Johnson concedes that using a trailer to move the craft "could ruin the fun of riding a jet ski. Right now you can just throw it in the water and off you go. But if you have it on a cart, you ask: Do I want to hassle dragging it around?" Still, he insists, it's worth doing, and a properly mounted jet ski isn't that heavy.
Clemons adds, "A lot of the people really aren't victims [if a theft occurs], because the insurance companies pay it off and they go ahead and get a new one." In fact, all the paperwork makes many affluent crime victims downright ungrateful when the police do recover their stolen jet ski. They've already reported it to their insurance company. They may have already replaced it. "It's an aggravation," Clemons says. "They don't really want to be bothered."
Sometimes, it seems, the marine patrol can't get no respect. At one point Clemons begins to ruminate bleakly about the unit's lowly status within the police department. He does so right after he and Johnson respond to the only radio call they receive during their morning patrol: a request to fetch a yellow refrigerator bobbing near Star Island. "It's not really part of our job function," Johnson complains, but they race toward the island anyway. They secure the boat to a pillar next to the causeway and get out to move the refrigerator onto some rocks near the roadway so the sanitation department can pick it up later.
As they move on, Clemons explains why the patrol unit is so necessary, even if some citizens have been skeptical at times. "There's more water in the city limits than land," he points out. "Without us it's like not having lifeguards on the beach." Still the marine patrol is hardly a hotbed of crime-fighting activity. They make about three misdemeanor arrests per month, which may be why they don't receive lavish police department support. Until about two years ago their offices were located in a storage area inside a marina restroom, and a police radio stolen from one of their boats a while ago still hasn't been replaced.
The morning patrol ends on a note of urgency. "I'm hungry," Johnson announces.
After a relaxed lunch break at Lulu's restaurant, the officers return to their office to await calls for assistance and to take care of paperwork. Because it's begun to rain and a reporter is visiting, they scrap plans for their usual afternoon excursion on the water. Nothing much happens. It's like sitting around with the Maytag repairman. The phones ring only occasionally, and there are no urgent calls. But shortly after 4:00 p.m. a little excitement comes their way. A detective who found a jet ski in a stolen van needs assistance in identifying it at the nearby Tremont lot. He knows the marine patrol can help out. Johnson gets ready to leave and brings along a small mirror to aid in reading hard-to-find vehicle numbers.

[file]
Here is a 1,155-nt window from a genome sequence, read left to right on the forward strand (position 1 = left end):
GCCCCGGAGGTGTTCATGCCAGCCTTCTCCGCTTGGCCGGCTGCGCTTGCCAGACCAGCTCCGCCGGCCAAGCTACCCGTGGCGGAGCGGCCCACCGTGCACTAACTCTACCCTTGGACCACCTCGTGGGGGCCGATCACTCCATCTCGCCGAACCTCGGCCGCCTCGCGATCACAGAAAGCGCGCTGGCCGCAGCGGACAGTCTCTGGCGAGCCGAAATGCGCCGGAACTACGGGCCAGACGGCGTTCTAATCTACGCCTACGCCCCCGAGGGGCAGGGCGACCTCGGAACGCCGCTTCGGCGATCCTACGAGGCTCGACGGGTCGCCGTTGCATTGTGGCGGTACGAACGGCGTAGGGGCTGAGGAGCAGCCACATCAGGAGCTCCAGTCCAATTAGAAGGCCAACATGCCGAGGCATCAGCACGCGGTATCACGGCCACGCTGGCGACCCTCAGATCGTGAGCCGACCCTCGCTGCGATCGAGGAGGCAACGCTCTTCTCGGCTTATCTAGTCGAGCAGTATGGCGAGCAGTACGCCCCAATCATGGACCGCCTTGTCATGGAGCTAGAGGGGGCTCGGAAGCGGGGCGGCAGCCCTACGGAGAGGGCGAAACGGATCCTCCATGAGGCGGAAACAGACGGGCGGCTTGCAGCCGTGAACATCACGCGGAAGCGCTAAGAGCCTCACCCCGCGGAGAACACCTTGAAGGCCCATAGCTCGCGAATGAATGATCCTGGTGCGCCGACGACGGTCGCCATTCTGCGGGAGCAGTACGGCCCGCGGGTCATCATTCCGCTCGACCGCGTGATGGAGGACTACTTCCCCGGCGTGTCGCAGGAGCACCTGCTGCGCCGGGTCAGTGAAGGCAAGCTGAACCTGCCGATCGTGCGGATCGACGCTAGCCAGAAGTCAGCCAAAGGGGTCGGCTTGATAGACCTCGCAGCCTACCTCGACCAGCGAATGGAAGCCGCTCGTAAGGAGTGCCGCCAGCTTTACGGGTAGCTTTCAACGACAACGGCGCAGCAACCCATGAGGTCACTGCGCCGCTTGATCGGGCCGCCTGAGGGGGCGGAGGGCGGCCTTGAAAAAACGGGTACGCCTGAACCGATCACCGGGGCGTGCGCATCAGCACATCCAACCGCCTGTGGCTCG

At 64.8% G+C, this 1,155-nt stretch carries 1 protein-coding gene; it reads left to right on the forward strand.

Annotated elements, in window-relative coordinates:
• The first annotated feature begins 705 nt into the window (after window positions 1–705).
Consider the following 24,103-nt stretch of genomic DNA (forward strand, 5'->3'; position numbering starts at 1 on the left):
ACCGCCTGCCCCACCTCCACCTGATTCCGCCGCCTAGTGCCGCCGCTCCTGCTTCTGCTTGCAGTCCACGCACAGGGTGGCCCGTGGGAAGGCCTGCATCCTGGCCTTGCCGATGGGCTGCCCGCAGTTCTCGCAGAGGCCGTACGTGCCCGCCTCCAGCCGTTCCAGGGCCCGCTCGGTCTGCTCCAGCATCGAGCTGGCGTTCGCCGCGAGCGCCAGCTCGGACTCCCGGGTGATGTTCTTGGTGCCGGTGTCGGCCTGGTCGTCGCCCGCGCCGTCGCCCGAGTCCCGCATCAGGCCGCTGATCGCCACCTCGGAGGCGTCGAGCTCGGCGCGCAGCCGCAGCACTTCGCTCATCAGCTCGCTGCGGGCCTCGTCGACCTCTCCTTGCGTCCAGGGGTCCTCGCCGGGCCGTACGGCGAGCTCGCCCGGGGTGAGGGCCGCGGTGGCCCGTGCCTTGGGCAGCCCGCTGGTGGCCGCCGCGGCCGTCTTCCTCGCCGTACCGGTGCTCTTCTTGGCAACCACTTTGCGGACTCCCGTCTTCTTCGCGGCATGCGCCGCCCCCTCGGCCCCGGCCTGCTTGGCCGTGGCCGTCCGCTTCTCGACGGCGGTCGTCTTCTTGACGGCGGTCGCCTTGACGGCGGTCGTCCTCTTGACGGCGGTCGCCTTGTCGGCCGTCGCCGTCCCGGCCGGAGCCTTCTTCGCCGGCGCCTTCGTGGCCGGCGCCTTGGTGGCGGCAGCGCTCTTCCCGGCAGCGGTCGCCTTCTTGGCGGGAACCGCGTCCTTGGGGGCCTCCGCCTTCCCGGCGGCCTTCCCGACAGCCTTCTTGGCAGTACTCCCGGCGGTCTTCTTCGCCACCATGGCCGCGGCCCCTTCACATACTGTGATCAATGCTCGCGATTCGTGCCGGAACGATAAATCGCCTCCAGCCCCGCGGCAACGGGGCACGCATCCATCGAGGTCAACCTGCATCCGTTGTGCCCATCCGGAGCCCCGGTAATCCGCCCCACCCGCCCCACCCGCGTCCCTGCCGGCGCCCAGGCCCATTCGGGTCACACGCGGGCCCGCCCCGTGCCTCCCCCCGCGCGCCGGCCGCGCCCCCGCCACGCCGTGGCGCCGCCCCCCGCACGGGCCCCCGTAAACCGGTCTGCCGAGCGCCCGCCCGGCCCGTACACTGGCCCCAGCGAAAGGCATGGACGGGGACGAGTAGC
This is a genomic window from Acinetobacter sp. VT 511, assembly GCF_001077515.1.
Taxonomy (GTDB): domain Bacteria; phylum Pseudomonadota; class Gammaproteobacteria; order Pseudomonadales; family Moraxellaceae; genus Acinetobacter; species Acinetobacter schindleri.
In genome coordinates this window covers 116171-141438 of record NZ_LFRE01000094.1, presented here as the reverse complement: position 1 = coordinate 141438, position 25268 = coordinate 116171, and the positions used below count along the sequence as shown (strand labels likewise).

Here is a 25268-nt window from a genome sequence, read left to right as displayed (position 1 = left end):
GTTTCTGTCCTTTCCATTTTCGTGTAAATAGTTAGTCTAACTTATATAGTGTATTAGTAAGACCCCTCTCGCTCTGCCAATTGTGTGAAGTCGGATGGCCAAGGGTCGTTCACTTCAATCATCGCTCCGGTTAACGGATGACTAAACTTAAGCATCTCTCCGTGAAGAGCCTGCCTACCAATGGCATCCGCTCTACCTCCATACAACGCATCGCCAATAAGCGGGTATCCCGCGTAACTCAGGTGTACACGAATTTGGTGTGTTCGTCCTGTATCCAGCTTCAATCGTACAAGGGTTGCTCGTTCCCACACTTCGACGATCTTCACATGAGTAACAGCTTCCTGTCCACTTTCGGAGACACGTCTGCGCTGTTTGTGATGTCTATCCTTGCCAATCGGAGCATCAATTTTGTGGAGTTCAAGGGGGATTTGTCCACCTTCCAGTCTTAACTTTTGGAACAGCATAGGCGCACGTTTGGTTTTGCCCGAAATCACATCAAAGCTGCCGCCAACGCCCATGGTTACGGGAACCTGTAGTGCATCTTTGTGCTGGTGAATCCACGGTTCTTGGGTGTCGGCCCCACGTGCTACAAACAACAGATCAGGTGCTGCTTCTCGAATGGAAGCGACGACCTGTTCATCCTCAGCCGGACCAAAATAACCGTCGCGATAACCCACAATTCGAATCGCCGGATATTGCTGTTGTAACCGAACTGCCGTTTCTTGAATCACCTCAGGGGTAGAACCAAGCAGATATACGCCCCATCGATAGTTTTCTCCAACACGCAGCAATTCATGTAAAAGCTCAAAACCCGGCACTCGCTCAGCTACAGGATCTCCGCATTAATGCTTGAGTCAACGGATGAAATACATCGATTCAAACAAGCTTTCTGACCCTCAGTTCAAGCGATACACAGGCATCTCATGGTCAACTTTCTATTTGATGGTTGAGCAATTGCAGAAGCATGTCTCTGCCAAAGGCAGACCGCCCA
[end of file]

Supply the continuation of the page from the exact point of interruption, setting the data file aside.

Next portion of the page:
The heart of the marine patrol's antitheft work is the detailed examination of vehicle identification numbers to see if they've been forged or tampered with, and then the painstaking efforts to track down the original owner and A if there's any evidence A the thief. Because the patrol unit is so small, it can spend only a limited amount of time pursuing these leads; many of the cases end up being tracked by the detective division. In practice the labor is often divided this way: If marine patrol officers receive a crime report during their working hours, they take the investigation; if it occurs after they leave at 7:00 p.m., other officers handle it. But if there are no leads after contacting the owner, it's unlikely anyone will investigate further.
In this case, Johnson is simply helping another officer, but his expertise comes in handy. John McCabe, a beefy T-shirted detective, points to the pink and white SeaDoo and says, "This is brand-new, Bruce."
Johnson nods. "So brand-new it doesn't have its Florida sticker on it." All boats are supposed to have oversize Florida registration numbers placed on the side by the owner. He bends down, looks at the rear of the hull, and finds the manufacturer's vehicle identification code -- and sees that some of the engraved numbers have been changed. "This is bad," he says. The engine number has also been defaced.
Now their only hope is in locating the "confidential" ID number hidden somewhere on the jet ski. The most sophisticated thieves often know where the confidential number is located and alter that as well. But if Johnson finds it intact, he can see if it's listed as stolen on an FBI database. After a while, he finds the number. "It should come back as a hit," he says, but later he discovers that the vehicle isn't in the database. Fortunately, there are two phone numbers -- with Canadian area codes -- scratched on the underside of the jet ski's seat to serve as further leads.
Back at the office Johnson takes out a list of contact numbers for thousands of boat manufacturers and looks up Bombardier, maker of the SeaDoo. No one's in. But then he calls one of the Canadian phone numbers and actually reaches the jet ski's original owner, a Quebec resident who tells him he sold the SeaDoo but believed it had been stolen from the buyer. Johnson still hasn't cracked the case, but he's made a start.